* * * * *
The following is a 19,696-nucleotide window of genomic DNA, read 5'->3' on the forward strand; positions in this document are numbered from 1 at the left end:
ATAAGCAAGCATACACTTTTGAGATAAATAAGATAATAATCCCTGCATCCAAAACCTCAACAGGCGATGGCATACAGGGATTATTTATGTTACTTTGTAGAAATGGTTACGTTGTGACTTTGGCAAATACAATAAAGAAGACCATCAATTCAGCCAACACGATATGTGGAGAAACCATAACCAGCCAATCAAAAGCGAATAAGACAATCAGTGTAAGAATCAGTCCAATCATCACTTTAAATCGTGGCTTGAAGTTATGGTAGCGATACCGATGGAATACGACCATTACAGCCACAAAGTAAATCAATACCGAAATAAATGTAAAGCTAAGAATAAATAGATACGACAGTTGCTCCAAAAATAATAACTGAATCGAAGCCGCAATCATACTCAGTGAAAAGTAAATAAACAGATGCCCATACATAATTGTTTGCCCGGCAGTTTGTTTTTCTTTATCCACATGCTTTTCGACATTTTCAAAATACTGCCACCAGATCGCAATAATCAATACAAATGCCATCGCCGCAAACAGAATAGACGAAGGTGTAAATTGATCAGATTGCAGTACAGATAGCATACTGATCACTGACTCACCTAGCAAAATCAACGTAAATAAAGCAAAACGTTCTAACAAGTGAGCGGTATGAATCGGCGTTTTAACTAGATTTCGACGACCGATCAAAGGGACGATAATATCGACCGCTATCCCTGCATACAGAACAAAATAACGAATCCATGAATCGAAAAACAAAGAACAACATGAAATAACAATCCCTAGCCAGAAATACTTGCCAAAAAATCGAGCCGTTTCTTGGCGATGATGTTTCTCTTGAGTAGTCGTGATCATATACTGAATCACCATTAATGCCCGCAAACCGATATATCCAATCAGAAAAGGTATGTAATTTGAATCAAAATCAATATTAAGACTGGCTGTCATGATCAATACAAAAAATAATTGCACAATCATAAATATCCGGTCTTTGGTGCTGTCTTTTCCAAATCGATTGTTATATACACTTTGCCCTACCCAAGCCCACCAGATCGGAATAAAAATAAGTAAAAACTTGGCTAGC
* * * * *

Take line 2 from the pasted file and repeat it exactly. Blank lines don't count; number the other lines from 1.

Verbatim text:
ATAAGCAAGCATACACTTTTGAGATAAATAAGATAATAATCCCTGCATCCAAAACCTCAACAGGCGATGGCATACAGGGATTATTTATGTTACTTTGTAGAAATGGTTACGTTGTGACTTTGGCAAATACAATAAAGAAGACCATCAATTCAGCCAACACGATATGTGGAGAAACCATAACCAGCCAATCAAAAGCGAATAAGACAATCAGTGTAAGAATCAGTCCAATCATCACTTTAAATCGTGGCTTGAAGTTATGGTAGCGATACCGATGGAATACGACCATTACAGCCACAAAGTAAATCAATACCGAAATAAATGTAAAGCTAAGAATAAATAGATACGACAGTTGCTCCAAAAATAATAACTGAATCGAAGCCGCAATCATACTCAGTGAAAAGTAAATAAACAGATGCCCATACATAATTGTTTGCCCGGCAGTTTGTTTTTCTTTATCCACATGCTTTTCGACATTTTCAAAATACTGCCACCAGATCGCAATAATCAATACAAATGCCATCGCCGCAAACAGAATAGACGAAGGTGTAAATTGATCAGATTGCAGTACAGATAGCATACTGATCACTGACTCACCTAGCAAAATCAACGTAAATAAAGCAAAACGTTCTAACAAGTGAGCGGTATGAATCGGCGTTTTAACTAGATTTCGACGACCGATCAAAGGGACGATAATATCGACCGCTATCCCTGCATACAGAACAAAATAACGAATCCATGAATCGAAAAACAAAGAACAACATGAAATAACAATCCCTAGCCAGAAATACTTGCCAAAAAATCGAGCCGTTTCTTGGCGATGATGTTTCTCTTGAGTAGTCGTGATCATATACTGAATCACCATTAATGCCCGCAAACCGATATATCCAATCAGAAAAGGTATGTAATTTGAATCAAAATCAATATTAAGACTGGCTGTCATGATCAATACAAAAAATAATTGCACAATCATAAATATCCGGTCTTTGGTGCTGTCTTTTCCAAATCGATTGTTATATACACTTTGCCCTACCCAAGCCCACCAGATCGGAATAAAAATAAGTAAAAACTTGGCTAGC